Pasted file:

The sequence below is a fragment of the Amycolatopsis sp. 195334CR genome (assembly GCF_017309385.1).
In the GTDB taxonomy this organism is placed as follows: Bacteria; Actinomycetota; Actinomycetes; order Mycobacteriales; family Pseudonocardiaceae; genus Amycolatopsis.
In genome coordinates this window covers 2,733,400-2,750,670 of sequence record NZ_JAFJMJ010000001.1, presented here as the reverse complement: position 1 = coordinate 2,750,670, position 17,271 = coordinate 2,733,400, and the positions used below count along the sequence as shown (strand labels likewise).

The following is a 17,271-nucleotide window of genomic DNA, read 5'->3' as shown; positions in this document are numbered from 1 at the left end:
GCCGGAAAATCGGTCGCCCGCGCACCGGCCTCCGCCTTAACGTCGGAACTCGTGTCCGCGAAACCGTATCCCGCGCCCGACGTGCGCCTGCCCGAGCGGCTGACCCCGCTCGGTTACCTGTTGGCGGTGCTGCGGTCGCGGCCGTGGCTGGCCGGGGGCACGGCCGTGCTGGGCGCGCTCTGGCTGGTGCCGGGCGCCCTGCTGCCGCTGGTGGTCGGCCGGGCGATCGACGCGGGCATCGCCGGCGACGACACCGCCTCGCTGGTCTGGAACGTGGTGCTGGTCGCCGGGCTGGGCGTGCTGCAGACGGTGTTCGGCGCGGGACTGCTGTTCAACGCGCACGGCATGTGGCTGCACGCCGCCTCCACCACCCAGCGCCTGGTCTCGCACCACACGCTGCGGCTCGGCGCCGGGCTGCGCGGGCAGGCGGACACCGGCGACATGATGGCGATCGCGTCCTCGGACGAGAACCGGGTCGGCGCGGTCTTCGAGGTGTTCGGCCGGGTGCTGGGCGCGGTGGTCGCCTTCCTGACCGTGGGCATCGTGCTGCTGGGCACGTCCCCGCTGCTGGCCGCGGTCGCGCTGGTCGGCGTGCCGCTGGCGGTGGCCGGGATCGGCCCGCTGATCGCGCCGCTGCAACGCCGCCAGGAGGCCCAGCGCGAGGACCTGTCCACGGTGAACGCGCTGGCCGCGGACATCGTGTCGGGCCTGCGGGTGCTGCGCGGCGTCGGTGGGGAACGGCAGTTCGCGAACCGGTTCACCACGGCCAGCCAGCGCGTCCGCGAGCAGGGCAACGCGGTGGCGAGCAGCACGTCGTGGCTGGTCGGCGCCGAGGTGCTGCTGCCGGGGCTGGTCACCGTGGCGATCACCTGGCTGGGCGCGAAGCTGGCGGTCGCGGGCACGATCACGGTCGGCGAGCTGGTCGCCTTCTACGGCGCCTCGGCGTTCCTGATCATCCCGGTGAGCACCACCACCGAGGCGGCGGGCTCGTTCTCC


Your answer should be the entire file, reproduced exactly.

The sequence below is a fragment of the Amycolatopsis sp. 195334CR genome (assembly GCF_017309385.1).
In the GTDB taxonomy this organism is placed as follows: Bacteria; Actinomycetota; Actinomycetes; order Mycobacteriales; family Pseudonocardiaceae; genus Amycolatopsis.
In genome coordinates this window covers 2,733,400-2,750,670 of sequence record NZ_JAFJMJ010000001.1, presented here as the reverse complement: position 1 = coordinate 2,750,670, position 17,271 = coordinate 2,733,400, and the positions used below count along the sequence as shown (strand labels likewise).

The following is a 17,271-nucleotide window of genomic DNA, read 5'->3' as shown; positions in this document are numbered from 1 at the left end:
GCCGGAAAATCGGTCGCCCGCGCACCGGCCTCCGCCTTAACGTCGGAACTCGTGTCCGCGAAACCGTATCCCGCGCCCGACGTGCGCCTGCCCGAGCGGCTGACCCCGCTCGGTTACCTGTTGGCGGTGCTGCGGTCGCGGCCGTGGCTGGCCGGGGGCACGGCCGTGCTGGGCGCGCTCTGGCTGGTGCCGGGCGCCCTGCTGCCGCTGGTGGTCGGCCGGGCGATCGACGCGGGCATCGCCGGCGACGACACCGCCTCGCTGGTCTGGAACGTGGTGCTGGTCGCCGGGCTGGGCGTGCTGCAGACGGTGTTCGGCGCGGGACTGCTGTTCAACGCGCACGGCATGTGGCTGCACGCCGCCTCCACCACCCAGCGCCTGGTCTCGCACCACACGCTGCGGCTCGGCGCCGGGCTGCGCGGGCAGGCGGACACCGGCGACATGATGGCGATCGCGTCCTCGGACGAGAACCGGGTCGGCGCGGTCTTCGAGGTGTTCGGCCGGGTGCTGGGCGCGGTGGTCGCCTTCCTGACCGTGGGCATCGTGCTGCTGGGCACGTCCCCGCTGCTGGCCGCGGTCGCGCTGGTCGGCGTGCCGCTGGCGGTGGCCGGGATCGGCCCGCTGATCGCGCCGCTGCAACGCCGCCAGGAGGCCCAGCGCGAGGACCTGTCCACGGTGAACGCGCTGGCCGCGGACATCGTGTCGGGCCTGCGGGTGCTGCGCGGCGTCGGTGGGGAACGGCAGTTCGCGAACCGGTTCACCACGGCCAGCCAGCGCGTCCGCGAGCAGGGCAACGCGGTGGCGAGCAGCACGTCGTGGCTGGTCGGCGCCGAGGTGCTGCTGCCGGGGCTGGTCACCGTGGCGATCACCTGGCTGGGCGCGAAGCTGGCGGTCGCGGGCACGATCACGGTCGGCGAGCTGGTCGCCTTCTACGGCGCCTCGGCGTTCCTGATCATCCCGGTGAGCACCACCACCGAGGCGGCGGGCTCGTTCTCC